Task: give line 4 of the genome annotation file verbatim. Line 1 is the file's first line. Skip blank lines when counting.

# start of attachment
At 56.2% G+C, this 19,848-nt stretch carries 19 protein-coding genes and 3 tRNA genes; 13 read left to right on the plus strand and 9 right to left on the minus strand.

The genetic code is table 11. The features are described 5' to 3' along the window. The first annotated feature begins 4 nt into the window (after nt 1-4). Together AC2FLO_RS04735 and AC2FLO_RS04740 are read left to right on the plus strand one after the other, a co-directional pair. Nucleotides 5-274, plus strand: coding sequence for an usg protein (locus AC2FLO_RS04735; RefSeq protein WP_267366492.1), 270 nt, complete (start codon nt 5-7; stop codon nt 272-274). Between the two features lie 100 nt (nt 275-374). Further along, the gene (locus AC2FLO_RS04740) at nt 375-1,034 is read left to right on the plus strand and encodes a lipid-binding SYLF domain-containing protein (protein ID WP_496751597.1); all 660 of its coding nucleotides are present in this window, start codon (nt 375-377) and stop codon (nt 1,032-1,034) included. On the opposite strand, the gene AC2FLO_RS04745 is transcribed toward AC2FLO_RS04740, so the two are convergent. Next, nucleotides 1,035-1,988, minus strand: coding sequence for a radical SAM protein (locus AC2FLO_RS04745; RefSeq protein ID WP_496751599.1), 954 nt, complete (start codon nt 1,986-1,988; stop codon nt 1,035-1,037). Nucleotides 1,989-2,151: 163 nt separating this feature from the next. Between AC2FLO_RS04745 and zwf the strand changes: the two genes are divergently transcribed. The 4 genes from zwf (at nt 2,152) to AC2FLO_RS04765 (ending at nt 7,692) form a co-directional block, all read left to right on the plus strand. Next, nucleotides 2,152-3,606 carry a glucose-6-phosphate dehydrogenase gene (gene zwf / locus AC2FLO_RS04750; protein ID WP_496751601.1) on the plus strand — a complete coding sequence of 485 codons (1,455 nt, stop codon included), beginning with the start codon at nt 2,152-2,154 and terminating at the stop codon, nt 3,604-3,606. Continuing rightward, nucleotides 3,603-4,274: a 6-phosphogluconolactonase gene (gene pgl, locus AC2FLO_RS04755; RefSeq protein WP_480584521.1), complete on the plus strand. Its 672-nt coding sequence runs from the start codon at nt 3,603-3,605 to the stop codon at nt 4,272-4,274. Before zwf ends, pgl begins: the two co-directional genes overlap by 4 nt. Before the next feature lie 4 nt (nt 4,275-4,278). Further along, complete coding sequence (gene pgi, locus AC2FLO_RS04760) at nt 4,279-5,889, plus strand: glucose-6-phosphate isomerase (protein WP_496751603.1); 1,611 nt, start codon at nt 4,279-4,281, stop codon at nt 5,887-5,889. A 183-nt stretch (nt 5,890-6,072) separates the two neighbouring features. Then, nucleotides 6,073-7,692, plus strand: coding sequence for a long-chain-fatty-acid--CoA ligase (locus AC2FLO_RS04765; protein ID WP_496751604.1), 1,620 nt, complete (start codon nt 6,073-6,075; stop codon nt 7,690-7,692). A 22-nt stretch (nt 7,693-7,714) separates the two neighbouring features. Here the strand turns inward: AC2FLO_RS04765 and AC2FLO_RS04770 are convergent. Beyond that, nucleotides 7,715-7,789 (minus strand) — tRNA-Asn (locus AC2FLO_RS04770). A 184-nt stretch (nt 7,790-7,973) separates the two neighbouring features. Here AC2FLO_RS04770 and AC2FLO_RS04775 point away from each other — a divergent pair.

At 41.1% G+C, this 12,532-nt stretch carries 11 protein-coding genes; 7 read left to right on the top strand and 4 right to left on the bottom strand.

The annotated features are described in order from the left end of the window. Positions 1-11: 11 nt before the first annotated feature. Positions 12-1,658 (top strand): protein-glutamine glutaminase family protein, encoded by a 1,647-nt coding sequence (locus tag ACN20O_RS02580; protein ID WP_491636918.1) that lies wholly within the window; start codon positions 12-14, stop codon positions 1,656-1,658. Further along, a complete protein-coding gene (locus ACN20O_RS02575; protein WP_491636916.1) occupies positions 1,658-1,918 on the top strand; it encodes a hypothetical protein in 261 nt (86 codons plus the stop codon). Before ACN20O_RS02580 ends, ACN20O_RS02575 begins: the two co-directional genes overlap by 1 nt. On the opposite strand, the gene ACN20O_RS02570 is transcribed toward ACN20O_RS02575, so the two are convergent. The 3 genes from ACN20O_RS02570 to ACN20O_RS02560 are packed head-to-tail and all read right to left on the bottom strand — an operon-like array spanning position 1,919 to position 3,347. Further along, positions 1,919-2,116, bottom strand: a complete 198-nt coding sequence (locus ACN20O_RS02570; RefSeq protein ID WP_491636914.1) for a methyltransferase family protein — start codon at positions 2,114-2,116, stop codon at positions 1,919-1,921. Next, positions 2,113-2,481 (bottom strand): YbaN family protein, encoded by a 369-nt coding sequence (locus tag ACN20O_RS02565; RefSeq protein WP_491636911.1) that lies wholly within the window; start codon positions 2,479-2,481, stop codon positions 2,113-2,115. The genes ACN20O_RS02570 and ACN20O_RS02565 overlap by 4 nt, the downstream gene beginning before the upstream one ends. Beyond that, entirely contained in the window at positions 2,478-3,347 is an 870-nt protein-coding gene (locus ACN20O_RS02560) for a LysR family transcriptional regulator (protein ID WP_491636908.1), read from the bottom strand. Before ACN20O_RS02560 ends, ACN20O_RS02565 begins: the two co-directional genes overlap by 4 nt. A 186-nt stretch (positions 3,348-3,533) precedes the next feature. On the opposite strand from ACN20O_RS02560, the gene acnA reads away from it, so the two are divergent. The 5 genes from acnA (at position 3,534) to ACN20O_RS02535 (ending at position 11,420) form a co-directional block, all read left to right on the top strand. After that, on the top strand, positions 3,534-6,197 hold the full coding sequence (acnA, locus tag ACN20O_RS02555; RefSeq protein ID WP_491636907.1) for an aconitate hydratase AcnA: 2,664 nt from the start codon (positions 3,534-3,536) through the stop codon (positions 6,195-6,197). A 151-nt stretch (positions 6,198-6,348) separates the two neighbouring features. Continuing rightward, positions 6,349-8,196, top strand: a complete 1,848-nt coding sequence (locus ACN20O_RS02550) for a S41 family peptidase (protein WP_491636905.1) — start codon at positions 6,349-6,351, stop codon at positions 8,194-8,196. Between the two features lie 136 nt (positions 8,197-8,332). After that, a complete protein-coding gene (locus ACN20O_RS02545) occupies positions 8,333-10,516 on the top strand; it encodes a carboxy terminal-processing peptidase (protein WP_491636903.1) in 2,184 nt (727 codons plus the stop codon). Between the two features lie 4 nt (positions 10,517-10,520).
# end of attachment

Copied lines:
The annotated features are described in order from the left end of the window. Positions 1-11: 11 nt before the first annotated feature. Positions 12-1,658 (top strand): protein-glutamine glutaminase family protein, encoded by a 1,647-nt coding sequence (locus tag ACN20O_RS02580; protein ID WP_491636918.1) that lies wholly within the window; start codon positions 12-14, stop codon positions 1,656-1,658. Further along, a complete protein-coding gene (locus ACN20O_RS02575; protein WP_491636916.1) occupies positions 1,658-1,918 on the top strand; it encodes a hypothetical protein in 261 nt (86 codons plus the stop codon). Before ACN20O_RS02580 ends, ACN20O_RS02575 begins: the two co-directional genes overlap by 1 nt. On the opposite strand, the gene ACN20O_RS02570 is transcribed toward ACN20O_RS02575, so the two are convergent. The 3 genes from ACN20O_RS02570 to ACN20O_RS02560 are packed head-to-tail and all read right to left on the bottom strand — an operon-like array spanning position 1,919 to position 3,347. Further along, positions 1,919-2,116, bottom strand: a complete 198-nt coding sequence (locus ACN20O_RS02570; RefSeq protein ID WP_491636914.1) for a methyltransferase family protein — start codon at positions 2,114-2,116, stop codon at positions 1,919-1,921. Next, positions 2,113-2,481 (bottom strand): YbaN family protein, encoded by a 369-nt coding sequence (locus tag ACN20O_RS02565; RefSeq protein WP_491636911.1) that lies wholly within the window; start codon positions 2,479-2,481, stop codon positions 2,113-2,115. The genes ACN20O_RS02570 and ACN20O_RS02565 overlap by 4 nt, the downstream gene beginning before the upstream one ends. Beyond that, entirely contained in the window at positions 2,478-3,347 is an 870-nt protein-coding gene (locus ACN20O_RS02560) for a LysR family transcriptional regulator (protein ID WP_491636908.1), read from the bottom strand. Before ACN20O_RS02560 ends, ACN20O_RS02565 begins: the two co-directional genes overlap by 4 nt. A 186-nt stretch (positions 3,348-3,533) precedes the next feature. On the opposite strand from ACN20O_RS02560, the gene acnA reads away from it, so the two are divergent. The 5 genes from acnA (at position 3,534) to ACN20O_RS02535 (ending at position 11,420) form a co-directional block, all read left to right on the top strand. After that, on the top strand, positions 3,534-6,197 hold the full coding sequence (acnA, locus tag ACN20O_RS02555; RefSeq protein ID WP_491636907.1) for an aconitate hydratase AcnA: 2,664 nt from the start codon (positions 3,534-3,536) through the stop codon (positions 6,195-6,197). A 151-nt stretch (positions 6,198-6,348) separates the two neighbouring features. Continuing rightward, positions 6,349-8,196, top strand: a complete 1,848-nt coding sequence (locus ACN20O_RS02550) for a S41 family peptidase (protein WP_491636905.1) — start codon at positions 6,349-6,351, stop codon at positions 8,194-8,196. Between the two features lie 136 nt (positions 8,197-8,332). After that, a complete protein-coding gene (locus ACN20O_RS02545) occupies positions 8,333-10,516 on the top strand; it encodes a carboxy terminal-processing peptidase (protein WP_491636903.1) in 2,184 nt (727 codons plus the stop codon). Between the two features lie 4 nt (positions 10,517-10,520).